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is there common code available that produces square, triangle, sawtooth or any other custom waveforms using the math class?

below is a basic function that handles a SampleDataEvent and plays a middle-c (440 Hz) sine wave. i'd like to change the tone by incorporating square, triangle and other waves.

var position:int = 0;

var sound:Sound = new Sound();
sound.addEventListener(SampleDataEvent.SAMPLE_DATA, sampleDataHandler);
sound.play();

function sampleDataHandler(event:SampleDataEvent):void
    {
    for(var i:int = 0; i < 2048; i++)
        {   
        var phase:Number = position / 44100 * Math.PI * 2;
        position ++;

        var sample:Number = Math.sin(phase * 440);
        event.data.writeFloat(sample); // left
        event.data.writeFloat(sample); // right
        }
    }
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Must you only use sin? Can you just write your own function? –  KennyTM Aug 2 '10 at 11:16
    
i have no requirements to use Math.sin(), but i just assume using Math.sin() (or .cos()) would be how creating custom waveforms is accomplished? or at least accomplished easily. –  TheDarkIn1978 Aug 2 '10 at 11:27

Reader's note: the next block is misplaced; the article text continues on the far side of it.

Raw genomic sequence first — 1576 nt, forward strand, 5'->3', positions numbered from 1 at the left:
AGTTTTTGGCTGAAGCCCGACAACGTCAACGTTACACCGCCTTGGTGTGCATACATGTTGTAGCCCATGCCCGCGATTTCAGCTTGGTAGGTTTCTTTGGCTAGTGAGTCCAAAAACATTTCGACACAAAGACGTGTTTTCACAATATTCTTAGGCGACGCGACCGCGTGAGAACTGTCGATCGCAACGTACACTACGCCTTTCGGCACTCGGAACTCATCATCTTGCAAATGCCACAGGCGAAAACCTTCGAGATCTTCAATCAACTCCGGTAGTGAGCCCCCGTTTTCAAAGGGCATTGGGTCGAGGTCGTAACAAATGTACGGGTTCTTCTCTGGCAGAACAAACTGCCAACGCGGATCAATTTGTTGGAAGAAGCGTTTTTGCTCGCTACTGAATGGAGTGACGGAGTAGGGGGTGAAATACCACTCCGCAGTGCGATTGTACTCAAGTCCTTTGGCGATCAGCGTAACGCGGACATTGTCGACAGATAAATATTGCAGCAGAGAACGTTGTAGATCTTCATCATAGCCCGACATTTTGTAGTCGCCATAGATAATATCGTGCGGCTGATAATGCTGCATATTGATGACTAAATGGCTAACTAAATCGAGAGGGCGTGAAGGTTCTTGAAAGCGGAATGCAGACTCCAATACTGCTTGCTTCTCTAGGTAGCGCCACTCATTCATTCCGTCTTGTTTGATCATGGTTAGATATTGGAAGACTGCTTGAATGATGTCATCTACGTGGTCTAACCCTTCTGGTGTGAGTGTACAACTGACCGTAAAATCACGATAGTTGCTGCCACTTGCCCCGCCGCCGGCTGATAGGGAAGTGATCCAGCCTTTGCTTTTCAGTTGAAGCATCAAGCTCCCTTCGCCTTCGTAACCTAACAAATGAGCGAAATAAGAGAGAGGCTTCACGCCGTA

1 Answer 1

up vote 3 down vote accepted

Wikipedia gives simple equations for the square, triangle, and sawtooth waves. Here are probably the simplest (which all have period 1):

square(t) = sgn(sin(2πt))
sawtooth(t) = t - floor(t + 1/2)
triangle(t) = abs(sawtooth(t))
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hi BlurRaja. i'm having a bit of difficulty following your example. i'm afraid my math skills are not so great. how would you incorporate these new waveforms into the following basic sound sample: var sample:Number = Math.sin(phase * 440); i've updated my question to show this function. –  TheDarkIn1978 Aug 4 '10 at 12:19
    
particularly, i have no idea what 2πt means or how it should be substituted in AS3. –  TheDarkIn1978 Aug 6 '10 at 16:41
    
@TDI1978: 2πt means two times pi (3.141592...) times t (which is your variable, like sin(t)). sgn is the sign (-1 for negative, 0 for zero, +1 for positive), floor means round down, and abs is the absolute value (remove the negative sign if the value is negative) –  BlueRaja - Danny Pflughoeft Aug 6 '10 at 21:45

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